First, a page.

Do You Suffer From Writer's Block? by James Glass
Do you suffer from writer’s block?
Have you hit the wall? If so, you’re not alone. Most of us do from time to time. The words won’t come or if they do, they’re all jumbled. The story doesn’t seem to move in any direction. Or worse, you stare at a blank page or screen for hours. Terrible, I know. It’s natural. Baseball players get into a hitting slump, so it’s fair to say, writers also run into a bit of a slump.
Don’t worry. As a retired Navy veteran, we have a saying, “Don’t give up the ship!” This is also true is of writing. “Don’t give up the story.”
Every writer I’ve ever known has hit the wall at some point. Some may give up. Actually, that’s not true. Many people who start their first story will quit because they run into the wall. The more time you procrastinate, are unable to come up with ideas, the more you get discouraged. However, what makes you different from the rest is you continue to write. “Don’t give up the story.”
How do I overcome this slump? What if I can’t get back into the story? What if I’ve gone as far as the story will take me?
All great questions. One thing I’ve come to recognize is that I tend to run into a wall at a certain point in all my books. The plot may be weak or too simple, the characters all sound alike, or I haven’t written enough action to keep the readers attention. If you find yourself in the similar situations, this is when writers lose confidence in their writing. And like me, if you stay in this mindset too long, you can’t move forward in the story. So where do you go from here?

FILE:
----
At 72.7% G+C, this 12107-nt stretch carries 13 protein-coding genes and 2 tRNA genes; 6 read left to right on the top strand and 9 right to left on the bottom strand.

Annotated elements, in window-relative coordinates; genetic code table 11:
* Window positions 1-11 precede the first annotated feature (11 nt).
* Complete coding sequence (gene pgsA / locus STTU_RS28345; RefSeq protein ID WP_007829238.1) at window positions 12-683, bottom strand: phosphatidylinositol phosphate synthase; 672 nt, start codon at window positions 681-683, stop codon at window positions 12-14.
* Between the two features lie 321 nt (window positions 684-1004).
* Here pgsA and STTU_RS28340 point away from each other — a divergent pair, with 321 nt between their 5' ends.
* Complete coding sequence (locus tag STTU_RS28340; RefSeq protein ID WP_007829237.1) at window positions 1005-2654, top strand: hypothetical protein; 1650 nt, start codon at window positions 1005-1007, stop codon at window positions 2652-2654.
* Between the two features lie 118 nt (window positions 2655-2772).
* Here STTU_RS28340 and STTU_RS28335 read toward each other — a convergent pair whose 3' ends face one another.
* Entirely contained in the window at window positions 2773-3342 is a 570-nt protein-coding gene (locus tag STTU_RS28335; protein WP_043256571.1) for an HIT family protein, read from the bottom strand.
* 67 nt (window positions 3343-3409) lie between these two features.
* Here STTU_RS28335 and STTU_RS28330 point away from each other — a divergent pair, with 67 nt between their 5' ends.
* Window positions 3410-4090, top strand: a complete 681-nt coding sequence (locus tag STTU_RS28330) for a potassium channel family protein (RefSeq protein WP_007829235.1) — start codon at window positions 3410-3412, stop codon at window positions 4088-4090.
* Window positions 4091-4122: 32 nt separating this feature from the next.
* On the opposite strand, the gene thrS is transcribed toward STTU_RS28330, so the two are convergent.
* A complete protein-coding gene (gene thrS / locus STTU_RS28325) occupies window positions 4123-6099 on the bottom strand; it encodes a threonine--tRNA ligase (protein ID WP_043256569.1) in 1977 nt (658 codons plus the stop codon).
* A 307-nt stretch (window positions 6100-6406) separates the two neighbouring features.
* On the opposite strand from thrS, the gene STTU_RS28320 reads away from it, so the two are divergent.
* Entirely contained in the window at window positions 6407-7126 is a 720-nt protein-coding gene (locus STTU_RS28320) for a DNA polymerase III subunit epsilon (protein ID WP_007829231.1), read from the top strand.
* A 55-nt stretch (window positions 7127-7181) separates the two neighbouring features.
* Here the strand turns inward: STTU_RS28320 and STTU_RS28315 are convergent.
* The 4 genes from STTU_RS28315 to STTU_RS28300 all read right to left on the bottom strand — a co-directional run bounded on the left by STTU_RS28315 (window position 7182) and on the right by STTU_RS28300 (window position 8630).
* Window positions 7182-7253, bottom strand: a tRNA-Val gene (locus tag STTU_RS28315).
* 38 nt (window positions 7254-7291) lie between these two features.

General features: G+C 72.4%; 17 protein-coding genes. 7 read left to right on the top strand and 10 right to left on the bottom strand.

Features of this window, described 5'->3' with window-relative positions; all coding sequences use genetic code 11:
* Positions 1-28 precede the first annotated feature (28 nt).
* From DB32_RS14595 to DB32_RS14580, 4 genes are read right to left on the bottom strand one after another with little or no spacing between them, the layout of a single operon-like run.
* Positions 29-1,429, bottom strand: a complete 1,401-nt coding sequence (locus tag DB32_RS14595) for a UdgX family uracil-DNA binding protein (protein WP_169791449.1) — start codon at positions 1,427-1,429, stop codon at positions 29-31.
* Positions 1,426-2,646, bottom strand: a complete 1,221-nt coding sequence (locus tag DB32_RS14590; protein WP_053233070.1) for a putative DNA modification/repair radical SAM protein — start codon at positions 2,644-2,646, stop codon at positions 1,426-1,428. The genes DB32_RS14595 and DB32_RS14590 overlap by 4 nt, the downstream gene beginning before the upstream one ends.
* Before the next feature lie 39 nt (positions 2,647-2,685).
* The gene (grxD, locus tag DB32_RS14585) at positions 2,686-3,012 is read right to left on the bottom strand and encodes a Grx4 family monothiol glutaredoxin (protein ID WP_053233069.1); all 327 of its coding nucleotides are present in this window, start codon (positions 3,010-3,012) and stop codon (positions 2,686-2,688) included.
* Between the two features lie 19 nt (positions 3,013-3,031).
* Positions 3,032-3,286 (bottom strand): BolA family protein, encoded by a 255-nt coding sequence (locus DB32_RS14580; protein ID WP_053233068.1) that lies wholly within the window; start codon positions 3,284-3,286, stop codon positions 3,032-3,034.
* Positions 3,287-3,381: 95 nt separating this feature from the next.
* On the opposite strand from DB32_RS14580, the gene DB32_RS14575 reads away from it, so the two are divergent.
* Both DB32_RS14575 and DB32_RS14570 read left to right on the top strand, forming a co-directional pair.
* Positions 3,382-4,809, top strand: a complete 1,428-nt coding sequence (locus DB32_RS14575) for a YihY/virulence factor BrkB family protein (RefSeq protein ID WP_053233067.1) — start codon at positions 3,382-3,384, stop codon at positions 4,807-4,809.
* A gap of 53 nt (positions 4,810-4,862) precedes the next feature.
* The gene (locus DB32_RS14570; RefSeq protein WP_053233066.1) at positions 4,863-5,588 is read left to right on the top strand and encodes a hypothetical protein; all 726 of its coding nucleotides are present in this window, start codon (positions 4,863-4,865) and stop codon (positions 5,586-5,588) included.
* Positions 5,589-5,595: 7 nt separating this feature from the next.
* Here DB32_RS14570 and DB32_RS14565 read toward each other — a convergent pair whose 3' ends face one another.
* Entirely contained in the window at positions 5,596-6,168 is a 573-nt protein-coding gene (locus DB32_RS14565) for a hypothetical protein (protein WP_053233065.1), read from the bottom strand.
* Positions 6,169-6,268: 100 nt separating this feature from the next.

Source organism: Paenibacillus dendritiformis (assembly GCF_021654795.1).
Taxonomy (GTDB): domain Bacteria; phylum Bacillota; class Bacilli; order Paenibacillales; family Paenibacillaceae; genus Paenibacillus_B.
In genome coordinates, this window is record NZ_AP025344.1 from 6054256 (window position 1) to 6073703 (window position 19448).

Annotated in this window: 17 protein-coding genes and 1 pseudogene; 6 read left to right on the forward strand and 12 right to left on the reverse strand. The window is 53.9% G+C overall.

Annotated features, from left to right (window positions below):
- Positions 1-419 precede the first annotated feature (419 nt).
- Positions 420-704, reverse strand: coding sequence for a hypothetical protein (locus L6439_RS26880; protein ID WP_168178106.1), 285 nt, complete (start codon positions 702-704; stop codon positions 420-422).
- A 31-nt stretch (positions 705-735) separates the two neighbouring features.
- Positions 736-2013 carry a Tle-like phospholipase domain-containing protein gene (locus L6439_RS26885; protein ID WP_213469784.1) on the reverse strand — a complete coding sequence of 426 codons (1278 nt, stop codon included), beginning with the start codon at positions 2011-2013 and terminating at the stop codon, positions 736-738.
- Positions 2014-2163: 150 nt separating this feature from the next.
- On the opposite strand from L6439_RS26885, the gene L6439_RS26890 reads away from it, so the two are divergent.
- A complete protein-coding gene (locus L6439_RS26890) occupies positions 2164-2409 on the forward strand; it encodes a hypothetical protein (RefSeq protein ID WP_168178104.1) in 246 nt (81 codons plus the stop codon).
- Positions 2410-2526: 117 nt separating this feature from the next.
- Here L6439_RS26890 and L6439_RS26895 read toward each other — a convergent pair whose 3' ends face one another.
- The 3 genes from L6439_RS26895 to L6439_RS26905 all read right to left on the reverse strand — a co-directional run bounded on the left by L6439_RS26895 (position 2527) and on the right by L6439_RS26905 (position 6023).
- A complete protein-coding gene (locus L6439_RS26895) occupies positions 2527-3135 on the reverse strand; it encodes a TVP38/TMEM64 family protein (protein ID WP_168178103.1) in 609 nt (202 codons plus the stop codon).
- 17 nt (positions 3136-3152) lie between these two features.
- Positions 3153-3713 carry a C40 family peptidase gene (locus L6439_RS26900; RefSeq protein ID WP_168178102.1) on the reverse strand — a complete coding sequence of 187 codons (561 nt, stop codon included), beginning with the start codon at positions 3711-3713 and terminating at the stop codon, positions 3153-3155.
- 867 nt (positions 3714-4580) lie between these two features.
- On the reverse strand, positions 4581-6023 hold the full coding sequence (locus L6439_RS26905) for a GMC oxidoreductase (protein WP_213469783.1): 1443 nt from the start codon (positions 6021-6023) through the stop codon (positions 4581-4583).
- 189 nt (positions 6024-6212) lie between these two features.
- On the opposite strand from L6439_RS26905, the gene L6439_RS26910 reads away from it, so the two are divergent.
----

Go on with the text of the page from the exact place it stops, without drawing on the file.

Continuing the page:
If I find myself stuck and can’t move forward in the story, I’ll go back and see how I can make the plots more exciting, the characters more compelling. Find ways of getting the writing spark back. If I can’t, then I will jump several chapters ahead and see if this gets me out of the rut.
If this doesn’t work, it’s time for me to set the story aside for a while and work on a different project. This might be another novel or short story. If I still remain stuck in some writing virtual abyss I will try one last thing—writing prompts.
Writing prompts are geared to kick-start your muse, flex your creative mind. Below are examples to choose from. Aim for a hundred words. If you feel inclined write more, do so. There are no rules. One of these may turn into a short story or your next novel. The skies the limit, cliché I know.
- You hit a deer with your brand new car. While the car is in the shop you discover something about the car you never would have known if you hadn’t hit the deer.
• Your best friend gives you a surprise party, but you’re not the one who’s surprised.
• You find a key. You don’t know what it fits. You set out to solve the mystery, asking yourself, “Why did I hang onto it?”
• You’ve been captured by cannibals. How do you try to convince them not to eat you? If that fails, how do you attempt to escape?
• You receive a message on your answering machine. There are only 3 words before the message is cut off. “I need help …”
Writing prompts can help you hone your writing skills. They can also be fun. Now you have something to start with, yet the rest of the story is up to you. If you don’t like the examples above, go online. The internet has plenty you can choose from.
Do you ever hit a wall in your writing? How do you deal with it? How do you overcome this challenge?
James Glass achieved the rank of Command Master Chief before retiring after 22 years in the United States Navy. After retiring from the Navy, he exchanged his rifle for a pen. He and his family moved back to the Florida Panhandle. James is also the President of the Panhandle Writers Group.